They moved north through the trees until they reached the river, stopping in the brush along the bank to rest and put a plan together. Suddenly, they heard movement above the bank of someone approaching, and fearing that it was Mexican soldiers, Dillard turned and jumped into the river. Simpson frantically ran a few yards along the bank before choosing to jump into the river as well. Dillard could now see that the approaching noise was coming from two of their fellow soldiers that had also been able to escape the initial shooting. They were Zachariah Brooks, and Isaac Hamilton. Each of Hamilton's thighs had a bad wound, one made by a gunshot and another by a bayonet. Brooks was severely wounded as well, but he was able to walk and was helping Hamilton along. Although startled themselves when Dillard hit the water, upon realizing who it was, they too slid down the bank and jumped into the river. Together they swam to the opposite bank and along with the current taking them downriver until they reached a steep bluffed bank with thick brush along it. Their bodies exhausted and nerves on end, they climbed out of the river and hid in the brush and decided not to leave there.
The Mexican soldiers were still looking for them, and Hamilton’s leg wounds had become so painful, there was no way he could walk. By this time, it was not yet 9:00 am.
They hid at the bluff all day, and then until well after dark. Dillard estimated that it would have been around 10 o'clock that night when they moved out of the bushes. Dillard and Simpson carried Hamilton between them as they climbed out from the bluff cautiously and slowly, moving along the north side of the river bank. After passing opposite the fort safely, they reached a spring, where they stopped for a rest. The night became foggy, and the group started out again. Dillard and Simpson still carried Hamilton between them as they moved through the brush. They continued moving this way for a few hours until they came upon another spring and paused again to rest. Dillard was the first to realize that they were at the same spring that they had been at earlier. They had walked in a circle during the night. They knew they couldn’t move across country in the daylight, since they would be easily seen by the Mexican soldiers. As dawn began to break, they made their way to a bank covered in brush on the edge of the next prairie and decided to wait the day out there.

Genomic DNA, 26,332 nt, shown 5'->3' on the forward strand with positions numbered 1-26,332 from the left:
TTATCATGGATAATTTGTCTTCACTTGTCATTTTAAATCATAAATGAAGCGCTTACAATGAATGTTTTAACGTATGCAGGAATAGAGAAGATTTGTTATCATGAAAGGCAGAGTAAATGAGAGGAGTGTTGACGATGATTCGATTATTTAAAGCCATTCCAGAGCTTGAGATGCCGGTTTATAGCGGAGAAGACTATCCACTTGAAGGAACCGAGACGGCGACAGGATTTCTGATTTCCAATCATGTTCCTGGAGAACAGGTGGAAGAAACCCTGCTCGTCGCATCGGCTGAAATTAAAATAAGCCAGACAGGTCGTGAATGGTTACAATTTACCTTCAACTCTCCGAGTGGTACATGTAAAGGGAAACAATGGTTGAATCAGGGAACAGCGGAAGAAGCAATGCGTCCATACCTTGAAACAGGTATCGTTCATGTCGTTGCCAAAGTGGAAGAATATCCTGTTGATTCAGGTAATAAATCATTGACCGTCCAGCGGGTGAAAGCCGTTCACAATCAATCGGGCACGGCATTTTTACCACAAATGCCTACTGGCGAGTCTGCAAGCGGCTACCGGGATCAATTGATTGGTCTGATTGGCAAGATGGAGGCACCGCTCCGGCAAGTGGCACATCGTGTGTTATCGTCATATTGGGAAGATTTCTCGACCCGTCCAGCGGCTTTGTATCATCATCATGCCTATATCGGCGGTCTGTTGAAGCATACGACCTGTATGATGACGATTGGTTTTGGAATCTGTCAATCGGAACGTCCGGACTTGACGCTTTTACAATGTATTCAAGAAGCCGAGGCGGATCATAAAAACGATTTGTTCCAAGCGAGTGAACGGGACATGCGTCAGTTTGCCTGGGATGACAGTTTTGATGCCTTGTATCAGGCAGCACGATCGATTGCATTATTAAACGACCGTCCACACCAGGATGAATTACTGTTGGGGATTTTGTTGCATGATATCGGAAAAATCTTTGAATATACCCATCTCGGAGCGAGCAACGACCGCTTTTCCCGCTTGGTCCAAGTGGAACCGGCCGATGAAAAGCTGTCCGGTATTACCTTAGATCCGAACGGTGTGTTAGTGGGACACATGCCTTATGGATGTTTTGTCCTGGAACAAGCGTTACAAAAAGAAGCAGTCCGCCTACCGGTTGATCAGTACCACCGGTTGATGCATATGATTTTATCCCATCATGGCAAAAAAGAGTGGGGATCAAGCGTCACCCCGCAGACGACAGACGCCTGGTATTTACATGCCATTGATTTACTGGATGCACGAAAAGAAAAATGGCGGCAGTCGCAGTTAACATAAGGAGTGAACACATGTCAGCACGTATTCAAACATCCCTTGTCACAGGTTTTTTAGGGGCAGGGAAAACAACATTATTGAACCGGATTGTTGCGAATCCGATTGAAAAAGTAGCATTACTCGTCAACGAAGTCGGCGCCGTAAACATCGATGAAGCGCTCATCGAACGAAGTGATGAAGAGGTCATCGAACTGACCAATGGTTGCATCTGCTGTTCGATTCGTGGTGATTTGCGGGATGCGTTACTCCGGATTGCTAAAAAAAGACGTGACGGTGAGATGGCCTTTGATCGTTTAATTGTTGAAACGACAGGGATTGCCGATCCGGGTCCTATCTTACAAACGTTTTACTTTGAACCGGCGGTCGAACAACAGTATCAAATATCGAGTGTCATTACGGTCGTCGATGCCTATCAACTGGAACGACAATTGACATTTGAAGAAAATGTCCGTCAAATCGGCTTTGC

Around 9 o'clock that morning, they heard the heavy tramp of Mexican soldiers on the march, and soon, a detachment passed within a stone's throw of where the four men were hiding. They were glad that they’d decided to stay where they were, since they would have certainly been caught had they tried to cross that prairie. They remained in this hiding place the rest of the day, and resumed their journey after dark, still carrying their wounded companion. After reaching another pond, they noticed a small group of Mexican soldiers approaching. Without much time or cover to hide from the soldiers, they quickly slipped themselves down into the water and hid under a piece of brush with only their heads out of the water, and were once again able to avoid detection by the army.
They continued moving east, from prairie to tree line, for another eight days. It was overcast and raining off and on every day, so it was difficult to get their bearings without the sun.
On the morning of the ninth day, they came upon a house. Finding it abandoned, they went in, and were excited to find some corn, chickens in the back, and eggs lying in nests around the yard. After getting some much-needed food into them, they rested in the house. Simpson’s feet were raw and bleeding and he took off his shoes to rest and clean his feet. He said, "Boys, we would be in a tight place if the Mexicans were to come up on us now." Moments later, while putting one of his shoes back on, he heard something that made him stand up and look out the window. To his horror, there was the Mexican army not more than a mile and a half off, and fifteen to twenty horsemen coming at full speed towards the house. They scooped up Hamilton and bolted out of the back door and ran for the trees. It all happened so fast that Simpson left his other shoe behind.